24 November 2011

Wating, Waiting, Waiting

Well this has been a quiet week, with not much to report.  Our window display this week is a collection of lovely old storage jars and beautiful tins, and all the jars have something in them.  Doug suspects that I am the reason that the jar with the jelly lollies has been getting progressively emptier, but he can’t prove a thing.

Calypso has now settled in as if she’s always lived with us, with the rest of the Gang entirely accepting of her and her terrorist ambushes.  She’s getting her face washed a lot by the others, and they are so patient with her that they literally let her take food out of their mouths.  What a pushy little miss she is when she believes that food is rightfully hers, but everyone is getting on really well and we’re very glad we have her.

The response to her in the shop continues to be huge, and there hasn’t been a day yet when she hasn’t had her photo taken on multiple occasions.  When she deigns to wake up and pose she’s giving people some great shots.  What a little trooper she is.  One woman came in, though, and asked if I had specially painted her to make her look so exotic.  Yeah lady, I painted the cat.  Klaatu’s getting zebra stripes next week.

Meanwhile, the Customs Agent tells us that our shipment is on track for an early December delivery.  Hurrah!  If we can persuade Customs and Quarantine to get their act together and work promptly to get the consignment through then we should be unpacking well before Christmas.  We know Quarantine will have a hissy fit because there is so much old wood in this shipment, but hey, just fumigate it. 

We always try to give pre-authorisation for fumigation of our shipment because we’re always bringing something wooden out of France, but front-end-loading is apparently beyond Quarantine to deal with, and we always have to wait for them to inspect the shipment and see - OMG there is Foreign Wood in it – and then they decide to fumigate it.   And this, naturally, adds a few days to the clearance process.  And before they decide to fumigate, they often take to our things with knives, bodging them to see if there is active woodworm.  I’m all for killing woodworm if it’s in any of the pieces, but not by stabbing them to death!  When you have a piece of furniture several hundred years old, you don’t need to be seeing knife holes in it when you take delivery.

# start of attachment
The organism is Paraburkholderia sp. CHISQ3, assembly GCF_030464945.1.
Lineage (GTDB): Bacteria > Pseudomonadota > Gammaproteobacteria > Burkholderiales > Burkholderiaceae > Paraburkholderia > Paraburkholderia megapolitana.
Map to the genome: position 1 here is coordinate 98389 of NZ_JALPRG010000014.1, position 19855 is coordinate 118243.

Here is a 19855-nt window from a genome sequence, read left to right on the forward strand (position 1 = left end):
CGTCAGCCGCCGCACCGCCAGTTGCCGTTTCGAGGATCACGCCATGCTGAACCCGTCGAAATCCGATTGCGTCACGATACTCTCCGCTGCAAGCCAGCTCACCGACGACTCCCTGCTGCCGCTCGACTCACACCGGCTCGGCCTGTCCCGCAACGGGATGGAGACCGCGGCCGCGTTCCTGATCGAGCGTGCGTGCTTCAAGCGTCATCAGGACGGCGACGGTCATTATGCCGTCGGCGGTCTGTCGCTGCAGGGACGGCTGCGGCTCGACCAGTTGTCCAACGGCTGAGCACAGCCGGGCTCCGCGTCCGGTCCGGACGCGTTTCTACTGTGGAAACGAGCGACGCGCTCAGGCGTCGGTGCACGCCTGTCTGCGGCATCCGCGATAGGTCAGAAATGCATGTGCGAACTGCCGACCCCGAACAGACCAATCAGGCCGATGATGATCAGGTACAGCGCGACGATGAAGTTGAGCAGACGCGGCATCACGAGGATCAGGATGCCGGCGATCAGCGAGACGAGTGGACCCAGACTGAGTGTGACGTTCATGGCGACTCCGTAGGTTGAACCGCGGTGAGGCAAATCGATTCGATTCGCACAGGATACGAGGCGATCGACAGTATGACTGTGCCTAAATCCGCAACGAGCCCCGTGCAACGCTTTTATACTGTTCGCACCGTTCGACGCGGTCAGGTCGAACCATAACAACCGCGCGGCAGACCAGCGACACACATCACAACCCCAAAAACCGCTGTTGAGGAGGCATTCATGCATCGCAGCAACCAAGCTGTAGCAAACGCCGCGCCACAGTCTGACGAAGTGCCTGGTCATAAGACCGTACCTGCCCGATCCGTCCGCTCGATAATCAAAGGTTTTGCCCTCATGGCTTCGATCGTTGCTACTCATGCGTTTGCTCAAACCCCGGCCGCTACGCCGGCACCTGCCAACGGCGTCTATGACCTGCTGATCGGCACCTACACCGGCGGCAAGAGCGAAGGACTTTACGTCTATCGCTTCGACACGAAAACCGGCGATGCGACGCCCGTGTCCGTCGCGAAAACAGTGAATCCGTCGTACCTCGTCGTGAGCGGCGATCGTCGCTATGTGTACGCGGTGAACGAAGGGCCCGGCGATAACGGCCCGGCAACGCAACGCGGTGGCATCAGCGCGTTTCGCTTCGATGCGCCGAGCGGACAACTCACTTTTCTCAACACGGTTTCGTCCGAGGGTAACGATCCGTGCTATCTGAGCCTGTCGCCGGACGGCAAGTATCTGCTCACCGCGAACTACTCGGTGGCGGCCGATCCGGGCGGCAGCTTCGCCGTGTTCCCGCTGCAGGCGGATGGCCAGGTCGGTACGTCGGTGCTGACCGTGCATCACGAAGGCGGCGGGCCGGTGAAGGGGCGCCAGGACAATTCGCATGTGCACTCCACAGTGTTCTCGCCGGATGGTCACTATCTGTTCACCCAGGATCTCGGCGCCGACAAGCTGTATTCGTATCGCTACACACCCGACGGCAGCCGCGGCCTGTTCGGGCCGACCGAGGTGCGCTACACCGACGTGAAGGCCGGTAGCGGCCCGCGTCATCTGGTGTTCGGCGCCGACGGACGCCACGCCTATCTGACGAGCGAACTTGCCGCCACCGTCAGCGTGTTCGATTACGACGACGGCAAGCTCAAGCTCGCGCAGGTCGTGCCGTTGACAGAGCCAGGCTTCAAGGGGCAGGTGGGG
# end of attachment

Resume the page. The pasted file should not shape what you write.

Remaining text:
Anyway, there’s no choice but to chill when dealing with a slow-moving bureaucracy like Quarantine.  People ask why we don’t complain, but it’s because we don’t want an on-purpose go-slow that will lead to even further delays in our taking delivery of our stock.  And put your hand up now if you don’t think that would happen.  We have no choice but to accept incompetent and slow service, of a level that would never be tolerated if it was being done by a private business because it would send the business broke. 

Whatever happened to Key Performance Indicators – real, measurable KPIs – in Government?  When I worked in Government I was aware of a strong resistance by sometimes very senior management to measurable KPIs, on the grounds that if the performance fell short then there would be uncomfortable questions to be answered.  But how slack is that?  I never permitted any areas under my control to have KPIs that were anything other than realistic, achievable (even if we had to sometimes stretch to get there) and entirely measurable.  It’s not that hard to meet realistic KPIs if you have a professional, well-trained workforce.  And therein lays the problem, I suspect.